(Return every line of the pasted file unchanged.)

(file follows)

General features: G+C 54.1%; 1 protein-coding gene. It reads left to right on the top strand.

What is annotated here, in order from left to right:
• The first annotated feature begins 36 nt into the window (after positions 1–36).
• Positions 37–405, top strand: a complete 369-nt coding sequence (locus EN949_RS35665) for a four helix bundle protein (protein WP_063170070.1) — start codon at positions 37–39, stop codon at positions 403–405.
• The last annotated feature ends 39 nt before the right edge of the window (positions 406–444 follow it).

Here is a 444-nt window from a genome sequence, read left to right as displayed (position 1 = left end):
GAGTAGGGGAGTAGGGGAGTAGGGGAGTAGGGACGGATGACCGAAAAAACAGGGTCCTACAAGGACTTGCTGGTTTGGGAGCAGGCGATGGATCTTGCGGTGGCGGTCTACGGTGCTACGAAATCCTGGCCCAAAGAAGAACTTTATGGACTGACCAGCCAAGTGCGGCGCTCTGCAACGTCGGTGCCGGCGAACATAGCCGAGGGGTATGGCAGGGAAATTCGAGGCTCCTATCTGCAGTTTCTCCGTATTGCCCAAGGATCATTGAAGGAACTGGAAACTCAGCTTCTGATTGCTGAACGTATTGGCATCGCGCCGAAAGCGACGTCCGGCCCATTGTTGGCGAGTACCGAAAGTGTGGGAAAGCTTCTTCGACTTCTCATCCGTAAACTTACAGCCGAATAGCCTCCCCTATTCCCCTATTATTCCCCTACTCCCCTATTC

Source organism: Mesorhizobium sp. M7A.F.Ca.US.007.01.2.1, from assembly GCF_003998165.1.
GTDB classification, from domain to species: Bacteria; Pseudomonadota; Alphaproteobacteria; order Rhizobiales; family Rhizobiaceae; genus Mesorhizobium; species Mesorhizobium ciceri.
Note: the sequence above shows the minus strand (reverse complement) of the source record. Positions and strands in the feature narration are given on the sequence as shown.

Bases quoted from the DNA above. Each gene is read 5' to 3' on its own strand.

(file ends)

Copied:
General features: G+C 54.1%; 1 protein-coding gene. It reads left to right on the top strand.

What is annotated here, in order from left to right:
• The first annotated feature begins 36 nt into the window (after positions 1–36).
• Positions 37–405, top strand: a complete 369-nt coding sequence (locus EN949_RS35665) for a four helix bundle protein (protein WP_063170070.1) — start codon at positions 37–39, stop codon at positions 403–405.
• The last annotated feature ends 39 nt before the right edge of the window (positions 406–444 follow it).

Here is a 444-nt window from a genome sequence, read left to right as displayed (position 1 = left end):
GAGTAGGGGAGTAGGGGAGTAGGGGAGTAGGGACGGATGACCGAAAAAACAGGGTCCTACAAGGACTTGCTGGTTTGGGAGCAGGCGATGGATCTTGCGGTGGCGGTCTACGGTGCTACGAAATCCTGGCCCAAAGAAGAACTTTATGGACTGACCAGCCAAGTGCGGCGCTCTGCAACGTCGGTGCCGGCGAACATAGCCGAGGGGTATGGCAGGGAAATTCGAGGCTCCTATCTGCAGTTTCTCCGTATTGCCCAAGGATCATTGAAGGAACTGGAAACTCAGCTTCTGATTGCTGAACGTATTGGCATCGCGCCGAAAGCGACGTCCGGCCCATTGTTGGCGAGTACCGAAAGTGTGGGAAAGCTTCTTCGACTTCTCATCCGTAAACTTACAGCCGAATAGCCTCCCCTATTCCCCTATTATTCCCCTACTCCCCTATTC

Source organism: Mesorhizobium sp. M7A.F.Ca.US.007.01.2.1, from assembly GCF_003998165.1.
GTDB classification, from domain to species: Bacteria; Pseudomonadota; Alphaproteobacteria; order Rhizobiales; family Rhizobiaceae; genus Mesorhizobium; species Mesorhizobium ciceri.
Note: the sequence above shows the minus strand (reverse complement) of the source record. Positions and strands in the feature narration are given on the sequence as shown.

Bases quoted from the DNA above. Each gene is read 5' to 3' on its own strand.